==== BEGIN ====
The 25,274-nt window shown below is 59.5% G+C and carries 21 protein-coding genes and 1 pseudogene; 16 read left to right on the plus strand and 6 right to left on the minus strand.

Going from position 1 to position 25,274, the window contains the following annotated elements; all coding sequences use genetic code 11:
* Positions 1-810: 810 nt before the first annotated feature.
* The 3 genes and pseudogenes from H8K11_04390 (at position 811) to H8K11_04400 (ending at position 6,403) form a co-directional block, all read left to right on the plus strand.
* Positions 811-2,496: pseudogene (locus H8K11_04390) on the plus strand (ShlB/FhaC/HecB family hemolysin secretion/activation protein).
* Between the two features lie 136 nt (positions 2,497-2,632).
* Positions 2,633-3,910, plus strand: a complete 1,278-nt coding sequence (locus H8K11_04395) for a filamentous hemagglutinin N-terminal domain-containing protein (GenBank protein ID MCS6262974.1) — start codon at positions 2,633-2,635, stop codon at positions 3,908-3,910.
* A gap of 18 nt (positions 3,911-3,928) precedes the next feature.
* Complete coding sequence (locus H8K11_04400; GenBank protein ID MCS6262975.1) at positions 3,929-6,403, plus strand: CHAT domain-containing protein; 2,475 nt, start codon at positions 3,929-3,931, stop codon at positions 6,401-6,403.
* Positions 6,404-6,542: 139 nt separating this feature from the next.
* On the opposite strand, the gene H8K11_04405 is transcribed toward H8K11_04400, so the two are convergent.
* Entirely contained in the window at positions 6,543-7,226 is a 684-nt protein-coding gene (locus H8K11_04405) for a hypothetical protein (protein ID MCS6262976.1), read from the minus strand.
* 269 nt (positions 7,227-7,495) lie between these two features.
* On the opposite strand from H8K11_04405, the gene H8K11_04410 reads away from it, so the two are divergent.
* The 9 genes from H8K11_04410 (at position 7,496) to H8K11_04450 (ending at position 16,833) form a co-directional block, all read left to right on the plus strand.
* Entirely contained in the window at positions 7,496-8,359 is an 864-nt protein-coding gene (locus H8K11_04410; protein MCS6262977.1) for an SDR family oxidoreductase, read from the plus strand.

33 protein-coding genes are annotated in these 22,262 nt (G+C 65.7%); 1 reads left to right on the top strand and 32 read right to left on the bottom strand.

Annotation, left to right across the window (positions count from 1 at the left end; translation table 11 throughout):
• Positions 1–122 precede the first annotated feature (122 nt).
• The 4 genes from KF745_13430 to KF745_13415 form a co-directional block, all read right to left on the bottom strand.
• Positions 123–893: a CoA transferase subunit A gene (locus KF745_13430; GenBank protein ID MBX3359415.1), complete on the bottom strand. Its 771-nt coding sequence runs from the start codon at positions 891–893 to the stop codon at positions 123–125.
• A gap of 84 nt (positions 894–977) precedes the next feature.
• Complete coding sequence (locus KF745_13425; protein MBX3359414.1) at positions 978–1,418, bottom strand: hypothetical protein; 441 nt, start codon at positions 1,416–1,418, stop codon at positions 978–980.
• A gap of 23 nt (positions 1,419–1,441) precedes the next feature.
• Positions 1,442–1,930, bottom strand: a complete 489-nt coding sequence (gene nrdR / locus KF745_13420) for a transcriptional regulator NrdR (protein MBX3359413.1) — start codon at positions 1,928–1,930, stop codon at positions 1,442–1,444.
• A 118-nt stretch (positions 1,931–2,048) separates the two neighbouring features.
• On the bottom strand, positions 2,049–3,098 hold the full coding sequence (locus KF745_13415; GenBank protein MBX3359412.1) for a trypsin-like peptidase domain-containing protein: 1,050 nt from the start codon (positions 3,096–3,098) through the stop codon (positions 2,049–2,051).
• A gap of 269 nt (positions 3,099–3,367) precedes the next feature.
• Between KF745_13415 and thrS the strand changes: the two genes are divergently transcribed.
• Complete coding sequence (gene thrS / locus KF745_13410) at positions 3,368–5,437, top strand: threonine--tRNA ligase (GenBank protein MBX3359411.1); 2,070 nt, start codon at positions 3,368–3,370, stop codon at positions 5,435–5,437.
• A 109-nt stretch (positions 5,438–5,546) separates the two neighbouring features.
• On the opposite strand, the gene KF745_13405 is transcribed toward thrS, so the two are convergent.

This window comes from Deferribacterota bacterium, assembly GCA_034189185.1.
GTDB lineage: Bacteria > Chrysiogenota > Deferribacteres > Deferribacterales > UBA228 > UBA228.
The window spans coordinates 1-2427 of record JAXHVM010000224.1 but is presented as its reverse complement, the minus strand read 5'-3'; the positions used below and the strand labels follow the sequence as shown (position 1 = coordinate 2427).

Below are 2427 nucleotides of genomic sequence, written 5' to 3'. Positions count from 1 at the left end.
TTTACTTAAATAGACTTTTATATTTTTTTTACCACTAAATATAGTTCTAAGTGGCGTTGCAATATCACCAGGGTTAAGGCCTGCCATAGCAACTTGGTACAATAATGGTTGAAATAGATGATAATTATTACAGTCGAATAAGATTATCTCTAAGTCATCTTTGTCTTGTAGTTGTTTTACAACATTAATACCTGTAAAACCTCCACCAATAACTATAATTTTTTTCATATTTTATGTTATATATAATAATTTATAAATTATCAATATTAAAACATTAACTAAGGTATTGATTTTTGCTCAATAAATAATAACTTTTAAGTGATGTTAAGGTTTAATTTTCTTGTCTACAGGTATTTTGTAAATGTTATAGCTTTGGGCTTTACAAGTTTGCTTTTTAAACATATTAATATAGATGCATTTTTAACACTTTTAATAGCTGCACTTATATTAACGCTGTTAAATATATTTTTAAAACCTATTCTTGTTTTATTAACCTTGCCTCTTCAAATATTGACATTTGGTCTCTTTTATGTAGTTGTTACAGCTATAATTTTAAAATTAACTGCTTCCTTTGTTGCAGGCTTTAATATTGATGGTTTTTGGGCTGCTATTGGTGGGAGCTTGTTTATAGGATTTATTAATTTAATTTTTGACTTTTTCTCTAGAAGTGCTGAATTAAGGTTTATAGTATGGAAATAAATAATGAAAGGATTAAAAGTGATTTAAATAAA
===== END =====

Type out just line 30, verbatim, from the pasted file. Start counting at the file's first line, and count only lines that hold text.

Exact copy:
• Complete coding sequence (gene thrS / locus KF745_13410) at positions 3,368–5,437, top strand: threonine--tRNA ligase (GenBank protein MBX3359411.1); 2,070 nt, start codon at positions 3,368–3,370, stop codon at positions 5,435–5,437.